Nike’s Brand New 150,000-Square-Foot Office Includes a Basketball Court 

A first look at Nike’s 'NYHQ' 

Nike's newly-opened NYHQ.
(Photo courtesy of Nike)
A view above the terrace's swoosh garden.
(Photo courtesy of Nike)
Custom tiles by WSDIA.
(Photo courtesy of Nike)
A kitchen space at NYHQ
(Photo courtesy of Nike)
Custom tiles by Micah NYC.
(Photo courtesy of Nike)

For over a decade, Nike’s Manhattan corporate office took up a single floor of the Google (GOOGL) building at 111 8th Avenue, but Monday morning marked a new beginning. As a florist scurried through the soaring atrium arranging orchids, the doors were opened to the brand’s 6-floor behemoth office space dubbed NYHQ.

Upon arrival, employees enter through a dimly lit tunnel, and scale a staircase made to resemble the underbelly of a sports stadium — which in a way it is. At the top of the stairs, visitors are met with a regulation-sized indoor basketball court that will serve as an event and practice space for visiting Nike-endorsed athletes like LeBron James and Kevin Durant. Today it would be the site of a “first day of school” orientation to introduce the 1,000 employees to the open floor plan.

It includes creatively refashioned working space like an orange Volkswagen bus, complete with a parking ticket under the windshield wiper, outfitted with a conference room table – a tribute to the original van from which Bill Bowerman and Jeff Johnson would distribute Nike shoes at track meets in the company’s early days.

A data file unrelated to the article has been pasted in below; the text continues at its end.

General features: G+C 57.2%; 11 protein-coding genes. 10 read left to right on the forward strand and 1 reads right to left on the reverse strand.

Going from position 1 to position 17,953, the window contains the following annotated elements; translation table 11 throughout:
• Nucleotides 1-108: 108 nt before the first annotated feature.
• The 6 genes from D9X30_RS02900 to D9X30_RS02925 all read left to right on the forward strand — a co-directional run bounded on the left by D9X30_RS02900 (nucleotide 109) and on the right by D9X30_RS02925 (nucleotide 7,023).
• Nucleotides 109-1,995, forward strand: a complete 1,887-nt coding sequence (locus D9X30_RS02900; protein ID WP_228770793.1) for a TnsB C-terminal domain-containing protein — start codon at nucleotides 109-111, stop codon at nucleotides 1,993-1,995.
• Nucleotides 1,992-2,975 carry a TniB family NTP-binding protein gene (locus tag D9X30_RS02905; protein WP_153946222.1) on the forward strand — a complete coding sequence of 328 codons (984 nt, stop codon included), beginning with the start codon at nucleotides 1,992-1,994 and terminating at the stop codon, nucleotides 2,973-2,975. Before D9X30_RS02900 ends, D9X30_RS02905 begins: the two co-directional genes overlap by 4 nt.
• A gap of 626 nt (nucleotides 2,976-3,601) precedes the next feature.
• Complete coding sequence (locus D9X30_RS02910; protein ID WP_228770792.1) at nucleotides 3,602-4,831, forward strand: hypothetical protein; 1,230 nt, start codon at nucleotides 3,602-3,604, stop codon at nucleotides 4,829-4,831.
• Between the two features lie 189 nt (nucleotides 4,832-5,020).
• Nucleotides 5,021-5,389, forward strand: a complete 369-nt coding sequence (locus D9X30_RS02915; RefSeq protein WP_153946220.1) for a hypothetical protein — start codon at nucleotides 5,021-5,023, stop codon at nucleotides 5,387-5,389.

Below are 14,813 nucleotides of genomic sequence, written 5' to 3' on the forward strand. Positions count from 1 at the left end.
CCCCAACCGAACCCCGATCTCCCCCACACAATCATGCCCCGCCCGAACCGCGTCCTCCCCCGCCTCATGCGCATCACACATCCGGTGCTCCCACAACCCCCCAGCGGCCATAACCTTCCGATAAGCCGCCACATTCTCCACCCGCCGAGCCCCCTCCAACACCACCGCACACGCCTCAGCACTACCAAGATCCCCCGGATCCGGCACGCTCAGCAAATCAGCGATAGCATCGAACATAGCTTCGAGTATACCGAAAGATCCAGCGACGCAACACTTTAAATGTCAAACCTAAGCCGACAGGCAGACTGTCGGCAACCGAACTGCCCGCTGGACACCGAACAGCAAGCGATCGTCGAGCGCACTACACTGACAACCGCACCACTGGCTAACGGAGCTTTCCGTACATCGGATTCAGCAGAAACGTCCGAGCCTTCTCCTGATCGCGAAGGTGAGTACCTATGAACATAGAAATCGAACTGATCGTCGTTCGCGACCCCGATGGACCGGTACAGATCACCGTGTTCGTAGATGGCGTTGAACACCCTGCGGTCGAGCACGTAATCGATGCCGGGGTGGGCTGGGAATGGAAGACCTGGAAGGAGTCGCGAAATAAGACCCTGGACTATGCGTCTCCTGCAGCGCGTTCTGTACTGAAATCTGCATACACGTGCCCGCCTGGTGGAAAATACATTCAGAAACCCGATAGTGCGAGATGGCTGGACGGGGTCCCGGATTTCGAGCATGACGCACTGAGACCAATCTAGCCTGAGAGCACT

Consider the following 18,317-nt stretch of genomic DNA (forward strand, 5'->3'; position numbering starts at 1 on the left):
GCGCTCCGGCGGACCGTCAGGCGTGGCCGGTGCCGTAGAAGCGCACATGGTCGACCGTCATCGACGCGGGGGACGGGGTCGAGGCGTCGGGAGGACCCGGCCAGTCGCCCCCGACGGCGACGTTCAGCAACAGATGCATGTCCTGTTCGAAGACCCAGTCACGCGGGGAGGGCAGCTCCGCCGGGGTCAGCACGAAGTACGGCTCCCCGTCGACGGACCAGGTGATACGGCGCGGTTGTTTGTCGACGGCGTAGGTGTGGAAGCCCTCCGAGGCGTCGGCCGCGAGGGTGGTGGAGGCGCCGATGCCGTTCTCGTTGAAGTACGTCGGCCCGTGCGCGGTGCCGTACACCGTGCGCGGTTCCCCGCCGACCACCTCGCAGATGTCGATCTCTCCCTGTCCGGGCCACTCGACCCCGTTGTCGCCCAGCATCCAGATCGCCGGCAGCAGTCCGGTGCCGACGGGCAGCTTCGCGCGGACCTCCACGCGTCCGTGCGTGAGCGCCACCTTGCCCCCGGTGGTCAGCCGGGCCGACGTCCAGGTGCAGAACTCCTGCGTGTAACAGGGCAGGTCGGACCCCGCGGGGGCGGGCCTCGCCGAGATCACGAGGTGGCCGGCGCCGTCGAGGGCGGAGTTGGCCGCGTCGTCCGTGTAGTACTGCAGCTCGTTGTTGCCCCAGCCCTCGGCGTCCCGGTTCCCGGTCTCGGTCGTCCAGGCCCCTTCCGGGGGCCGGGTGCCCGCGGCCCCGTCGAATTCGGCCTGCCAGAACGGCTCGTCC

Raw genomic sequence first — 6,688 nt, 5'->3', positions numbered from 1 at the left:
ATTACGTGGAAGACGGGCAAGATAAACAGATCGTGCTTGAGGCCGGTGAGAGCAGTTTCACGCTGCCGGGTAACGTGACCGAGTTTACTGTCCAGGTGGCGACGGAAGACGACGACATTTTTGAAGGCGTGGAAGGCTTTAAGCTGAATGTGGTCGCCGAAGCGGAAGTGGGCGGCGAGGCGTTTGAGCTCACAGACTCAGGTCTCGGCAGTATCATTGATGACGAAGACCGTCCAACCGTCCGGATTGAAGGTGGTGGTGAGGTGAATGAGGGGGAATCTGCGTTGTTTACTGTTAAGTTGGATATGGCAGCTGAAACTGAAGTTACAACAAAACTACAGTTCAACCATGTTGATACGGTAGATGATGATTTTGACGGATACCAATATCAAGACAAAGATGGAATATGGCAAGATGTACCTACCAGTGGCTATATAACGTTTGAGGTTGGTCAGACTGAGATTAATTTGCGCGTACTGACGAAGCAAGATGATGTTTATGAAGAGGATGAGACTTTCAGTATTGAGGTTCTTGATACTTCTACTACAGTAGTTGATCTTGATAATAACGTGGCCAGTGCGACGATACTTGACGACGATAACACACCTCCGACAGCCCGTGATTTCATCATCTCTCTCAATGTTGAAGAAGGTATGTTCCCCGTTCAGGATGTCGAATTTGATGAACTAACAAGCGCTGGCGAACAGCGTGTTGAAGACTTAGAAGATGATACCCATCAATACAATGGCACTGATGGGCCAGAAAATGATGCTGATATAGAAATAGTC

Throughout, there are several nods to both the brand’s heritage and the surrounding city. A truck that one might find at any Manhattan foodie fair serves up snack foods, and sits adjacent to a tiled wall of drawings by Harlem-based artist Micah NYC that pay homage to local sporting hubs like the West 4th Street basketball courts. There’s also a considerable amount of furniture included in the space from Brooklyn design collective, UHURU.

However, the pièce de résistance of its 150,000-square-feet is a sweeping terrace that offers a direct view of The Freedom Tower, and includes its own “swoosh garden” fashioned in the shape of the iconic logo – a subtle but fitting advertisement viewed by every visitor from the observation deck of the nearby Empire State Building.

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